[By Sam Judah, BBC News Magazine, October 16, 2013]
Picking up litter. Buying someone in need a coffee. Or just doling out free hugs. There’s a growing movement of people doing nice things for strangers, but do they make for a kinder society?
Each week, Elisa Ng trawls the streets of Singapore picking up rubbish discarded by her fellow citizens. She is not searching for treasure hidden in the litter. Her only goal is to leave the city a little cleaner than before.
“I want to encourage other people to pick up a piece of litter every day,” she says. Recently, she chased an errant lorry driver who had thrown a plastic bag from his window. “He looked quite apprehensive and seemed apologetic,” she says.
Thankless though the task seems, Ng is just one of many residents of the city who have been inspired by the Singapore Kindness Movement, a government-funded body which aims to promote helpful and courteous behaviour amongst its people.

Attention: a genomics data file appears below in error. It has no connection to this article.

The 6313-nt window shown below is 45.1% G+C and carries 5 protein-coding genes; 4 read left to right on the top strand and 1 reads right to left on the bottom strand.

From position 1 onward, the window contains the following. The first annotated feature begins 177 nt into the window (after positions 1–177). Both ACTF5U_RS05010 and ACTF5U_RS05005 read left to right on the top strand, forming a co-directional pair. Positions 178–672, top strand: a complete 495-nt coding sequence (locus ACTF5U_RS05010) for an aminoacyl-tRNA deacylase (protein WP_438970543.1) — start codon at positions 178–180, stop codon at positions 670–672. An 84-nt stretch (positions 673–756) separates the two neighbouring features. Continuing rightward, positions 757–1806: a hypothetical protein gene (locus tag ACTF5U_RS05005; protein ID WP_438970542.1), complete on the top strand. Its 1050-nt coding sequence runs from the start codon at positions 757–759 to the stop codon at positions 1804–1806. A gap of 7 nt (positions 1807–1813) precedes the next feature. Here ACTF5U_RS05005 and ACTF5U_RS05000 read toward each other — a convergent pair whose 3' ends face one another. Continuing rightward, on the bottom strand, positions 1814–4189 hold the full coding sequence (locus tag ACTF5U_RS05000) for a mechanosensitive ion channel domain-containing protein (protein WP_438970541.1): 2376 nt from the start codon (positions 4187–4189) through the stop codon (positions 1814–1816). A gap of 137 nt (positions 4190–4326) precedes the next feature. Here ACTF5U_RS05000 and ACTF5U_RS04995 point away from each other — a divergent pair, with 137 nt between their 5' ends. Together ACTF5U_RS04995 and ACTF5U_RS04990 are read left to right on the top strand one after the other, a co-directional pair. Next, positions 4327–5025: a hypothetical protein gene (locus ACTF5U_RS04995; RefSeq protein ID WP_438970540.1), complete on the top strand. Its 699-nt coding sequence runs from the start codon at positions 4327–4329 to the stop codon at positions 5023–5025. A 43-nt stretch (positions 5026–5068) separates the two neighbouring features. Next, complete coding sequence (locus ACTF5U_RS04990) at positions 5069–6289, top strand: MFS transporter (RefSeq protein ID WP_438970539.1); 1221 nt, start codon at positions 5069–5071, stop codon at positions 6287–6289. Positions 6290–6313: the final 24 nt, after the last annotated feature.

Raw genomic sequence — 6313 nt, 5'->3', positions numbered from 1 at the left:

…….A similar organization, the Random Acts of Kindness Foundation, was founded in Denver, Colorado, in response to the city’s “Summer of Violence” in 1993, when dozens of people were killed in gang-related shootings, including several children. One victim of stray gunfire was just 10 months old.
The organization borrowed the writer Ann Herbert’s call for people to “practice random acts of kindness, and senseless acts of beauty”. The phrase has since been popularized on doormats and bumper stickers across the US and encourages Americans to surprise one another with good deeds.
In Canada during the month of July, 2013, multiple reports of incredible pay-it-forward coffee kindness sprung up spontaneously across the country in Calgary, Ottawa and Edmonton, where unidentified patrons prepaid for 500 coffees (worth over $800 ) at the nation’s popular and ubiquitous Tim Horton’s retail coffee locations. The coffees were then presented to the next 500 patrons who ordered coffee. The gesture went viral nation wide.
The World Kindness Movement represents the work of organizations from 23 different countries. “It has gone way past the level of community endeavour,” says its secretary general Michael Lloyd-White.
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